Romancing the Stacks: Ayesha at Last
Welcome to Romancing the Stacks! This is a series of reviews featuring one of my favorite genres: Romance Novels! In my opinion, there’s nothing better than curling up with a good romance. This review will explore Ayesha at Last by Uzma Jalaluddin.
A co-worker shared a wondrous list of all the hottest romances to checkout, and this was on the list. I was drawn to it as I have never read a romance novel with a Muslim heroine, or even hero. I know very little about that culture, and I love to experience new cultures and religions through my reading. I cannot say how accurately this does display the culture, and will only review what I thought of the romance over all.
This is a twist on Pride and Prejudice. I will make a confession: I have never read Pride and Prejudice. In high school, I was anti-Jane Austen for some reason that I cannot now remember. I think I hated the societal norms inflicted on women in her time period, and felt that she was not a really revolutionary author. I have seen several movies, retelling, and culture benders of Pride and Prejudice, plus read dozens of modern retellings of the tale that I simply adore. I have enjoyed all of those, and I promise that one day on this series I will read the original, eventually.
Ayesha Shamsi has a lot going on. Her dreams of being a poet have been set aside for a teaching job so she can pay off her debts to her wealthy uncle. She lives with her boisterous Muslim family, and is always being reminded that her flighty younger cousin, Hafsa, is close to rejecting her one hundredth marriage proposal. Though Ayesha is lonely, she doesn’t want an arranged marriage. Then she meets Khalid who is just as smart and handsome as he is conservative and judgmental. She is irritatingly attracted to someone who looks down on her choices and dresses like he belongs in the seventh century.
This was such a good read! I enjoyed how it was not a copy and paste of Pride and Prejudice in a Muslim setting. There were a lot of differences with simple nods to the original (this is based on my knowledge from the film). For example, instead of having four sisters, Ayesha has a brother, and four very spoiled cousins. I think the change was to better fit Ayesha’s culture as cousins and relatives are still very close knit families.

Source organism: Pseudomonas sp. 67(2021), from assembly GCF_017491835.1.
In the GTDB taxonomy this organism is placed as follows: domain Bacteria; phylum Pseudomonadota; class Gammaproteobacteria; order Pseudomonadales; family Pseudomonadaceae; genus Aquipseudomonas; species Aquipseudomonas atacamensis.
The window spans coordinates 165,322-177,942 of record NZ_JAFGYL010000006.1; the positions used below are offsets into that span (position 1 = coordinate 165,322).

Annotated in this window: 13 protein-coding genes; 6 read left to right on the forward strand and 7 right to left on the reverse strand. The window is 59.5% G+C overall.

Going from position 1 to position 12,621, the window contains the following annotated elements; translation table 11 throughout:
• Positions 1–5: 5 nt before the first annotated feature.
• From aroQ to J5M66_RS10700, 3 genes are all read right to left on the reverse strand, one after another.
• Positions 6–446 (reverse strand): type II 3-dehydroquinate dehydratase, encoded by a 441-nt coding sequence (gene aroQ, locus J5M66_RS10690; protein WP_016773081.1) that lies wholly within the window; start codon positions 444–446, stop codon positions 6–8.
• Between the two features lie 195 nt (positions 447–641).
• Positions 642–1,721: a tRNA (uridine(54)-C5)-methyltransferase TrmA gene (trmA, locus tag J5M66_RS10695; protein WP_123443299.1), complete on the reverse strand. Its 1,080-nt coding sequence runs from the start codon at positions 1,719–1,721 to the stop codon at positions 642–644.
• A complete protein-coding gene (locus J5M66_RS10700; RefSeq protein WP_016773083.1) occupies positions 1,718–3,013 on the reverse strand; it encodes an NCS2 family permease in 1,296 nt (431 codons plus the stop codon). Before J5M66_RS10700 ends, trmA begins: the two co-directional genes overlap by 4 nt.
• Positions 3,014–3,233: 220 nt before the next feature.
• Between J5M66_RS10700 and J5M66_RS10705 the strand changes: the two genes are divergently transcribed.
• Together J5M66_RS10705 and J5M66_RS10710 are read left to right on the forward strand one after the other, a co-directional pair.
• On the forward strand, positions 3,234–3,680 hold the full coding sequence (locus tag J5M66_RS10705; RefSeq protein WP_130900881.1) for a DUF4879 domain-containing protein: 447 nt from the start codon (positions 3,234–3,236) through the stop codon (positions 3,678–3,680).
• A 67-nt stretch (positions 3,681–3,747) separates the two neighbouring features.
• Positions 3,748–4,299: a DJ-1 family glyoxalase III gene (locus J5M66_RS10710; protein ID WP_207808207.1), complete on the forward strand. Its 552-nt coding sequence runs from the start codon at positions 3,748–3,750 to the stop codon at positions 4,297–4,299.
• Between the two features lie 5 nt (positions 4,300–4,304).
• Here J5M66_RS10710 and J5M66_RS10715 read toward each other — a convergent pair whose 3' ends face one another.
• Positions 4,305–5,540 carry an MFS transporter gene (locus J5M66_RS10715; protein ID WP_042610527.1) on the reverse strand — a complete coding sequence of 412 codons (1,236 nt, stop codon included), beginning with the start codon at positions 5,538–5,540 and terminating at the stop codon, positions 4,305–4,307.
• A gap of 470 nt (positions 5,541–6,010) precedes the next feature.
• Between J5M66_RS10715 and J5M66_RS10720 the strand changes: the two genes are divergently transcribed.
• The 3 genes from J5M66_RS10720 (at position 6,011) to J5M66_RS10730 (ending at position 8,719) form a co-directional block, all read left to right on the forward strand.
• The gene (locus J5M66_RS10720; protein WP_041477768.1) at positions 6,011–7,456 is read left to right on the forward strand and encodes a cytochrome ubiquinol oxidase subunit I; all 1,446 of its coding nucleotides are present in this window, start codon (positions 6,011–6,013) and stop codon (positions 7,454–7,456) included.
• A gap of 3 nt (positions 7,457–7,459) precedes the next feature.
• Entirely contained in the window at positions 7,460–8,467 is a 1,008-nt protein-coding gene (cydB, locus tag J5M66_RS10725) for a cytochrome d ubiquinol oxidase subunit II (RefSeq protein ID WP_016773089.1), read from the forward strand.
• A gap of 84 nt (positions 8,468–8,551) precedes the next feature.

Khalid is normally the sort of hero I would hate. He is very passive in his actions, and willing to let his mother decide who he is to marry. Normally that annoys me in a person, but here it was stated why he is that way. By letting his mother have control, he does not have to worry. Fear is the main reason he was so passive. Why would anyone want to make major life decisions when someone else could make them? Khalid has a reason for this fear due what happened to his older sister.
I also think this culture has so much in common with Victorian England with arranged marriages, dowries, and more. It is amazing how two seemingly different culture are so similar. I did like the reason that people agree to arrange marriages. The idea of love after marriage, is sorta romantic. Agreeing to be with someone for the rest of your life and learning to love them has an air of romance. We see love before marriage and love after marriage in this book and it works.
A few complaints I had with the book are the villains. We had three in this book, two who I really didn’t like. The first was a racist, and she represented the daily struggles Muslims go through with simply existing. I didn’t mind her, though she could have been more well rounded.
The second, Tarek, reminds me of Will from Jane Austen’s Pride and Prejudice. He tells our heroine bad things about the hero that are completely untrue. In the original, Will hates Darcy for cutting him off; in this retelling, Tarek hates Khalid’s mother for keeping him from his true love, yet he acts completely sleazy in other parts. He just failed to make sense as a character.
I was also not super thrilled with Ayesha choosing to quit her job as a teacher to travel and be a poet. I understand the quitting her job as a teacher – it was obvious she choose the role to make her family happy. I don’t understand the career plan. I was hoping that while planning the Muslim United conference she would realize she likes speaking to teens and youths and looks in that direction for a career. I felt a poet was too unstable. That is my opinion though, and maybe Ayesha had another plan to make money. I still enjoyed this book. I would recommend this book to anyone looking for a fresh new romance featuring a different culture.